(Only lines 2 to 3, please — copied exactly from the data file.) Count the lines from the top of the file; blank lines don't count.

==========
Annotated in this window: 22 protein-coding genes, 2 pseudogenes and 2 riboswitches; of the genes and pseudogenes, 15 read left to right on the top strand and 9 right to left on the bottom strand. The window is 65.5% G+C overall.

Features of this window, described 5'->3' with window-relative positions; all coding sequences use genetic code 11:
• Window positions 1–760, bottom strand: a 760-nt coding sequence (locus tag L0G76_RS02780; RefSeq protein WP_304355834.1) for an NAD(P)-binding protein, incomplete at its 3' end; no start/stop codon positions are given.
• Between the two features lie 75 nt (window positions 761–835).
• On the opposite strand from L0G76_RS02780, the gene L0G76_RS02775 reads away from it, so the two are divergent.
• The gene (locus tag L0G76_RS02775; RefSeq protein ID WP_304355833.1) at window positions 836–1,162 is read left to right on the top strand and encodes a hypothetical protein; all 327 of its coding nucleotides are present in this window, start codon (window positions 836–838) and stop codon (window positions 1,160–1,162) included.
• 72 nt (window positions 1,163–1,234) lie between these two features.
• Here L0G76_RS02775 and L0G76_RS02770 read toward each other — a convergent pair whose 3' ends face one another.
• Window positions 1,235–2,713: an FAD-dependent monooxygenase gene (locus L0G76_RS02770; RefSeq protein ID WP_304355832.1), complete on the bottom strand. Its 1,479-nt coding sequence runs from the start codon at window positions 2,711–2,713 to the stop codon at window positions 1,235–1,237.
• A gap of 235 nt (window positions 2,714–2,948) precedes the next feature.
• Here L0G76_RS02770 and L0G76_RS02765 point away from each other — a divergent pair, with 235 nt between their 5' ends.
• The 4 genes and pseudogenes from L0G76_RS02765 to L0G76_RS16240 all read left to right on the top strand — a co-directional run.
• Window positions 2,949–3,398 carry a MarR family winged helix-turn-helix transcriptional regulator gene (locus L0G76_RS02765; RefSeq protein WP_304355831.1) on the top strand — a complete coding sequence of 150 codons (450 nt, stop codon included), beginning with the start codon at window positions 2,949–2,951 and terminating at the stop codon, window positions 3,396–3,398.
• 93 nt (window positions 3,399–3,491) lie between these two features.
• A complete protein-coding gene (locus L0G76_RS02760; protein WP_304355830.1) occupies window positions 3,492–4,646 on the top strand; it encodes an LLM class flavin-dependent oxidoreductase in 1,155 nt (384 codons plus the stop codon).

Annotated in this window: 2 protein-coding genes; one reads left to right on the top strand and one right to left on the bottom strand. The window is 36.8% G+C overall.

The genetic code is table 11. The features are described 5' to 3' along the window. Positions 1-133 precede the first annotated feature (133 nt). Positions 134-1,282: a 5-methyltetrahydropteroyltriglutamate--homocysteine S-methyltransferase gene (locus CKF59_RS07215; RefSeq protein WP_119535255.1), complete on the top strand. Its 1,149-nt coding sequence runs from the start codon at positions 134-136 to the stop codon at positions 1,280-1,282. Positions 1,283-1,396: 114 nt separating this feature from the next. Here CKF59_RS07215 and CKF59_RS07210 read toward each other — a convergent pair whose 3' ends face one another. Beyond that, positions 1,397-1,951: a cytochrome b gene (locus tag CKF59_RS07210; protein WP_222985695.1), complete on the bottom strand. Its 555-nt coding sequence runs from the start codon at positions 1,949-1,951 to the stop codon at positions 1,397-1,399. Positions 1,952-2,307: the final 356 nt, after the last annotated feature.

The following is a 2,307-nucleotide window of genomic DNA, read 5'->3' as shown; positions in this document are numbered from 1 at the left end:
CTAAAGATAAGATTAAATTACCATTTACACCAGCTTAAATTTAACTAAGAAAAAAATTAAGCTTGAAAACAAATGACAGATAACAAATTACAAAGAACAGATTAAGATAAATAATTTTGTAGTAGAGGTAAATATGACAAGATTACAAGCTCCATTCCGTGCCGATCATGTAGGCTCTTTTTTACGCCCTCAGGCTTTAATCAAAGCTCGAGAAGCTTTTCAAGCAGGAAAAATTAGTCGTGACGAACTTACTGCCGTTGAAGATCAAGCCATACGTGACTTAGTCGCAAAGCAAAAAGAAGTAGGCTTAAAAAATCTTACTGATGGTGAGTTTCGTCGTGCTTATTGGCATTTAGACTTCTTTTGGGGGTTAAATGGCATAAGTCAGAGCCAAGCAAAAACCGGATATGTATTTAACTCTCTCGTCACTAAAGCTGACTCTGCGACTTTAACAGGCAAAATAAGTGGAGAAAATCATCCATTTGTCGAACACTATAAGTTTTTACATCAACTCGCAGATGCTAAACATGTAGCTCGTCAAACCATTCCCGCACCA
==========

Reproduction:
Features of this window, described 5'->3' with window-relative positions; all coding sequences use genetic code 11:
• Window positions 1–760, bottom strand: a 760-nt coding sequence (locus tag L0G76_RS02780; RefSeq protein WP_304355834.1) for an NAD(P)-binding protein, incomplete at its 3' end; no start/stop codon positions are given.